By Jon Robinson What the RCAF gains in Canada's 20-year Defence plan A few straightforward statistics – among mountains of convincing data available to be pulled – describe Canada's need for its historically aggressive Strong, Secure, Engaged policy first introduced in mid-2017 for the Canadian Armed Forces. This includes the pending, marque procurement of a new-generational fighter fleet, given the age of Canada's current CF-188 Hornets first procured in 1983. What's more, the Canadian Armed Forces (CAF) pegs its responsibility as covering an area greater than 15 million square kilometres. Statistics from the Department of National Defence (DND) indicate approximately 600,000 aircraft enter and exit Canadian air-space annually, among some 4.3 million total flights, including 90,000 transpolar flights. There are 800,000 ship movements annually within Canadian waters, according to DND, and more than 8,000 search-and-rescue call outs per year. At the Canadian Aerospace Summit held in Ottawa in mid-November 2018, Brigadier-General Michel Lalumière shared these statistics on the opening slide of his presentation to members of the Aerospace Industries Association of Canada, along with succinct words about the importance of the Royal Canadian Air Force (RCAF): Canada's defence and security depends on air power – Geography determines; history proves it. From search and rescue (SAR) missions and disaster response to NORAD cooperation and NATO commitments, the RCAF in terms of spending allocation will be the biggest benefactor of Strong, Secure, Engaged (SSE) among all branches of the CAF. SSE is built on a 20-year horizon to meet more than 200 CAF objectives, but it is being driven by a significant, initial 10-year increase in defence cash spending from $18.9 billion in 2016/17 to $32.7 billion in 2026/27 – an increase of more than 70 per cent. The government of Canada's total defence spending over the next 20 years is projected to reach $553 billion on a cash basis. By 2024/25, defence spending in Canada will grow to 1.4 per cent of GDP, while the expenditure on major equipment will also reach 32 per cent, exceeding the NATO target of 20 per cent. These near-term projections are largely based on the timeline of CAF's Future Fighter Capability Project, targetting a commitment to acquire 88 advanced fighter aircraft with first deliveries anticipated in 2025. SSE is now organized under the government's Defence Investment Plan, which was made public for the very first time in late May 2018 by Defence Minister Harjit Sajjan. For continued transparency, the Investment Plan will be refreshed annually and approved by the Treasury Board every three years. RCAF investments The 20-year plan for the RCAF with new investments alone will reach $46.5 billion, which accounts for 49.4 per cent of the CAF's total spend of $93.9 on capital projects. This will be focused on what is described as 52 critical equipment, infrastructure and information technology projects. There are some discrepancies in the numbers with SSE being introduced in 2017 and the Investment Plan launching in 2018. The latter document pegs total spending on capital projects at around $107.9 billion, when also including services and goods, with $47.2 billion earmarked for the RCAF. The increase in capital project spending outlined in SSE is attracting the attention of domestic and international suppliers from every facet of aviation and aerospace; largely because the policy moves well beyond the Future Fighter program to touch on 16 other large projects, including: Acquiring space capabilities to improve situational awareness and targeting; integrating new command and communications systems; replacing air-to-air tanker transport, utility transport and multi-mission aircraft fleets; investing in medium-altitude remotely piloted systems; modernizing air-to-air missile capabilities; upgrading air navigation, management and control systems; acquiring new aircrew training systems; recapitalizing existing capabilities until the arrival of next-generation platforms; sustaining domestic SAR capabilities; and operationalizing the CAF's new fixed-wing SAR fleet. The majority of SSE spending on capital projects, when categorized by asset class under the Investment Plan, is earmarked for equipment, accounting for approximately $76.9 billion, followed by what the government labels as “other” at $14.1 billion; IM/IT at $12.1 billion; and infrastructure at $4.9 billion. As BGen Lalumière explains, the scope of SSE has developed a need for expansive Request for Proposals, including the first draft sent out in October 2018 for the Future Fighter program, inviting Boeing, Dassault, Eurofighter Jagdflugzeug GmbH, Lockheed and Saab to participate in the process. The formal RFP for Canada's Future Fighter program is expected to be released this spring, with a contract then awarded in 2021/22. “You need to fully understand the size of the challenge... by and large our geography can be described as four and a half time zones, or six and a half time zones depending how far out to sea, including the economic exclusive zones we care deeply about. We are 45 degrees of latitude north to south,” explains Lalumière. “When you are in defence you do not wait for what is fast and easy to come at your border. Of course, we look much further than this and [therefore] we are quickly interested in a quarter of the planet at all times.” In February 2019, the RCAF took delivery of two Australian F/A-18A Hornets, at 4 Wing Cold Lake, Alberta, as part of an interim measure until Canada's new fighter fleet is secured and delivered. Canada initially planned to buy 18 new Boeing Super Hornets, but scrapped that plan in late-2017 in favour of 18 Australian F-18 Hornets – expected to be delivered at regular intervals until the end of 2021. This is part of SSE policy to ensure Canada has mission-ready aircraft to meet domestic and international obligations. The move was also linked to political motivations following Boeing protests with the World Trade Organization (WTO) around unfair subsidies provided by the Canadian government to Bombardier for its CSeries aircraft program, now under majority control of Airbus and renamed as the A220 Series. This same logic, however, would place the Saab Gripen E/F bid in the Future Fighter program at a disadvantage after Brazil in 2018 registered its own WTO complaint around Bombardier subsidies. With Brazil's 2014 commitment to the Saab Gripen platform, Embraer became a major partner to manufacture the aircraft and to also help develop the two-seat F variant of the Gripen – with the E variant being the single seater. With Dassault's self-removal from the Future Fighter RFP (confirmed on November 8 by Agence France-Presse), the idea of WTO disputes impacting procurement would leave just one viable Future Fighter candidate in the Eurofighter Typhoon, but even this multi-nation platform (Airbus, Leonardo, BAE) would create complications considering newly proposed U.S. tariffs targetting civil aircraft from the European Union, specifically what the Office of the U.S. Trade Representative labels as launch subsidies given to Airbus and impacting Boeing. Given today's range of WTO aviation disputes, it becomes difficult to predict how political pressures of the day might influence Canada's Future Fighter RFP, particularly when the fleet is projected to last into the 2060s. Canada, as an early industrial partner of the F-35 Joint Strike Fighter Program, has not been immune from domestic pressures concerning its Future Fighter decision. Despite its participation in the F-35 program since 1997, Justin Trudeau's Liberal government in November 2015, just days after being elected into office, cancelled an order for 65 Lockheed Martin F-35 aircraft. The order was made in 2010 by Stephen Harper's Conservative government, which in 2012 was then accused of lying to Canadians about the cost of the F-35s. The Conservatives, according to the National Post (April 2012), pegged the cost at around $16 billion, including $9 billion for the aircraft and another $7 billion for maintenance and training, even as the government knew the true cost would be around $25 billion. In October 2018, however, The Globe and Mail reported Canada paid another $54 million toward development of the F-35 stealth fighter, bringing its total investment in the joint program to approximately half a billion dollars over the last 20 years. Participating in the program provides countries with access to supplier contracts and price reductions on the purchase of F-35 aircraft, which will ultimately be a major factor in determining which supplier wins the Future Fighter bid. From fighters to strategic transport On April 17, 2019, Lockheed Martin announced it has moved some F-35 suppliers to what it calls longer-term Performance Based Logistics contracts and Master Repair Agreements – beyond what had been one-year contracts – to improve supply and reduce costs. The F-35 Joint Program Office (JPO) states the F-35's newer production aircraft are now averaging greater than 60 per cent mission-capable rates. Lockheed Martin has reduced its portion of operating costs per aircraft by 15 per cent since 2015. The F-35 JPO goal is to deliver 80 per cent mission capable rates in the near term, and achieve a $25,000 Cost per Flight Hour by 2025. In April 2019, Inside Defense reported the F-35 JPO has been working with the prime contractor Lockheed Martin and engine-maker Pratt & Whitney to reduce the cost of the F-35A to $80 million by 2020. Inside Defense also reported that Lockheed Martin expects to increase production rates by 40 per cent in 2019 with the delivery of 131 F-35 aircraft. These projections are significant in that it aligns the initially expensive F-35 platform with the other Future Fighter contenders on both cost per flight hour and cost per unit. A primary difference between the Future Fighter contenders is that the F-35 is classified as a true fifth-generation fighter relative to fourth-generation platforms, which are sometimes noted as 4.5 generation based on potential upgrades. Fourth-generation fighters are naturally less expensive based on per-unit costs, but also raise concerns around upgrades and effectiveness against potential threats out to 2060, as Russia prepares to introduce the Sukhoi Su-57 in 2019 and China continues developing the Chengdu J-20 – both being fifth-generation fighters. The new SSE vision for Canadian defence translates Strong as Home, Secure as North America, and Engaged as World. The Secure portion of the policy outlines Canada's intent to eliminate threats in North America primarily through its NORAD partnership with the United States. Dassault noted Canada's extensive interoperability requirements with U.S. forces as a primary reason for its RFP withdrawal. The opening of the Arctic – and clear intentions from Russia and Nordic countries to gain control in the polar region – places more emphasis on developing defence capabilities in tandem with the U.S. But this cooperation can also be found in SSE surveillance and communications projects. SSE does not expressly account for a North Warning System Replacement, but it is on the table as a NORAD project. The Defence Investment Plan also holds a range of measures for improved sensors and control. BGen Lalumière in October describes these as SSE highlights, including the acquisition of new Tactical Integrated Command, Control and Communications, radio cryptography, and other necessary systems (Tic3Air), as well as upgraded air navigation management and control systems (MFATM); space-based development projects like the RADARSAT constellation mission; medium earth orbit search and rescue (MEOSAR); defence enhanced surveillance from Space (DESS-P); and Surveillance of Space 2 (SofS 2). Lalumière also points to SSE highlights directly affecting the future of CAF aircraft (around 350 among all current Canadia military fleets). The new Strategic Tanker Transport Capability project to replace the CC-150 and CC-130T is to provide a first draft proposal in 2027, although the CAF has expressed a desire to accelerate that timeline. The fixed-wing SAR C295W project expects to see its first proposal in 2019. The Utility Transport Aircraft project to replace the CC-138 Twin Otter is expected to begin in 2025 and the Canadian multi-mission aircraft project, to replace the CP140 Aurora, is expected in 2033. The timeline for the Remotely Piloted Aircraft System project for medium-altitude ISR & Strike capabilities is still to be determined, but companies are already positioning themselves to be a part of the process. The Cormorant Mid-Life Upgrade modernization project is currently ongoing and noted by Lalumière as a key part of SSE. The Future Fighter program also relates to major investments in training, defined in part as the Fighter Lead-In Trainer project. Current training is provided under contract with CAE for what is defined as NFTC (NATO Flying Training in Canada). The CFTS portion for advanced flight training of both multi-engine and rotary-wing is currently under contract with KF Aerospace. A third component for Air Combat Systems Operators and Airborne Electronic Sensor Operators is currently provided by 402 Squadron, which will be rolled into an overall SSE training project called Future Aircrew Training (FAcT). The CAF is clearly putting an emphasis people as the ultimate SSE ingredient to achieve its objectives. This includes programs around health and wellness, civilian life transition, tax relief and diversity. SSE targets an increase to the CAF's regular force by 3,500 personnel, as well as an increase of 1,500 in the reserve force. Approximately 12,000 personnel are currently in RCAF's regular force, as well as 2,100 reserves and 1,500 civilians. “People will be the limitation in our ability to move at this pace,” explains Lalumière. “Twenty years, 10 years happens very quickly when it is all dependent on people.” https://www.wingsmagazine.com/defence-investment-strong-secure-and-engaged/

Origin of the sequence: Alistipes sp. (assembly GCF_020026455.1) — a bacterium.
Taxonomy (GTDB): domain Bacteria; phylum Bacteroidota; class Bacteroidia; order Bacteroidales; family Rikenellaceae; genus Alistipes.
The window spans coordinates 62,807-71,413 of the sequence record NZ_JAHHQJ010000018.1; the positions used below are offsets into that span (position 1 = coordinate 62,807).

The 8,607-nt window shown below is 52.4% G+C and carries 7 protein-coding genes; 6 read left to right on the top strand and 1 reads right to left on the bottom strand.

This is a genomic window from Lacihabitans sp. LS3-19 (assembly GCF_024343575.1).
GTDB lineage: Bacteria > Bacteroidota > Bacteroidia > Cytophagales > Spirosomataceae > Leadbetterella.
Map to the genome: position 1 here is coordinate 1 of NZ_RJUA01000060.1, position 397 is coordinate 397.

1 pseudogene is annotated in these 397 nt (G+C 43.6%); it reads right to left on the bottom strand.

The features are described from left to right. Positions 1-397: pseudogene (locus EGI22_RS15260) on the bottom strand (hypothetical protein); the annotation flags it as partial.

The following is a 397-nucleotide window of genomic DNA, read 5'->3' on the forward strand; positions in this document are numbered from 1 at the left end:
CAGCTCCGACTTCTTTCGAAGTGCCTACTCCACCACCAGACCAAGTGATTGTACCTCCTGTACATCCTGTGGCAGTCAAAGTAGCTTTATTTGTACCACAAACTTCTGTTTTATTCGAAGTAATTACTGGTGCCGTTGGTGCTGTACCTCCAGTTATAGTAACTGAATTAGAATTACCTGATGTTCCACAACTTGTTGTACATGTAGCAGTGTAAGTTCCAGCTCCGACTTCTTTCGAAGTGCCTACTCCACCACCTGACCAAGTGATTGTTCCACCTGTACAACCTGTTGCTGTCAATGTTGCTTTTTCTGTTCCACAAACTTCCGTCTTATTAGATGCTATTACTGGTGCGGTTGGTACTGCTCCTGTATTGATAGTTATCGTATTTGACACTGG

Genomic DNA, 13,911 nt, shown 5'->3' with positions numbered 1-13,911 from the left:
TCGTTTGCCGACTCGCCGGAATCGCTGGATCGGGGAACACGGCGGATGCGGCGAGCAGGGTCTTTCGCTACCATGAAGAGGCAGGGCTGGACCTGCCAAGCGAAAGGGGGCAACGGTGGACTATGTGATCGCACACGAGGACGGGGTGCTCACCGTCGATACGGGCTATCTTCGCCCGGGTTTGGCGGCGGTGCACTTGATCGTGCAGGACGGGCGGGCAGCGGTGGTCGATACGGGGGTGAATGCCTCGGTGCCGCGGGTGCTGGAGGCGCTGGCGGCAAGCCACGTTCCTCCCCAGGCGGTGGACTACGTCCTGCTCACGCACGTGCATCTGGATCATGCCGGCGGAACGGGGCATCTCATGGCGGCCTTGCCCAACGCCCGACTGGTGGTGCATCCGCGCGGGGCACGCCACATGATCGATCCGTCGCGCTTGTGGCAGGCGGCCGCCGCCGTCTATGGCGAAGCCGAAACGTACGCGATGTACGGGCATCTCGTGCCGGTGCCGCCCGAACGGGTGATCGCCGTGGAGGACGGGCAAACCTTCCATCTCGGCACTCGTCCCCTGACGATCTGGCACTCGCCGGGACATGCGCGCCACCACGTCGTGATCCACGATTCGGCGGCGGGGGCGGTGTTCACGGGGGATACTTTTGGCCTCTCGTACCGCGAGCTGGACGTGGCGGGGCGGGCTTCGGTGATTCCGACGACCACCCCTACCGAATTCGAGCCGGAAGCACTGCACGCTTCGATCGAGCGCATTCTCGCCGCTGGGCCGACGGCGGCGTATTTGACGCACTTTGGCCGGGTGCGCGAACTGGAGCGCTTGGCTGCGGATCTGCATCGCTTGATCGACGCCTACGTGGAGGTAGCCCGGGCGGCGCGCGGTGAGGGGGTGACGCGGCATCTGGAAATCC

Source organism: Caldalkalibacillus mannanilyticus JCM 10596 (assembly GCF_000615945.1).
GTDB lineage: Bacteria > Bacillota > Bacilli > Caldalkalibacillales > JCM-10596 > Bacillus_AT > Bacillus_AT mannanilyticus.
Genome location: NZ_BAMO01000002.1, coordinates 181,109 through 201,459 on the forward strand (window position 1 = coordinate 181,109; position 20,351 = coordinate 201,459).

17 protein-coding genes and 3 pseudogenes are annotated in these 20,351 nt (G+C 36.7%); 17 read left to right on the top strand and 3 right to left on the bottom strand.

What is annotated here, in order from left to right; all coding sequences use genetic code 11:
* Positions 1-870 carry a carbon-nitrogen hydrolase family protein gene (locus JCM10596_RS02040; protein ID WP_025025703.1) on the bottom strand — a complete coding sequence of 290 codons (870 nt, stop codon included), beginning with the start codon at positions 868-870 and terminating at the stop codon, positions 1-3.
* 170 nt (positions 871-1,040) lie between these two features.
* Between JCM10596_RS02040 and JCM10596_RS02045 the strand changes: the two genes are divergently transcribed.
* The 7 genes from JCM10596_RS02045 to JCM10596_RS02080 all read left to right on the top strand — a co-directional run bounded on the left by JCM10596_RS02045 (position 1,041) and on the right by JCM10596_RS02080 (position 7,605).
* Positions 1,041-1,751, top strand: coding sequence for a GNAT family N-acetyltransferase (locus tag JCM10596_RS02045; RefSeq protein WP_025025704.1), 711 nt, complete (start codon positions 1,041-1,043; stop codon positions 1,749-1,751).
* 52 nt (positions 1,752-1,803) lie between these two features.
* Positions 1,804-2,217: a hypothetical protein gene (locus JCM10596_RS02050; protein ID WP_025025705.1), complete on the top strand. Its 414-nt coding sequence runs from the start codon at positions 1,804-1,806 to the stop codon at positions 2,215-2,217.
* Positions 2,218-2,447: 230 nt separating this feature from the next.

• Réfléchir à l’Europe de la défense de demain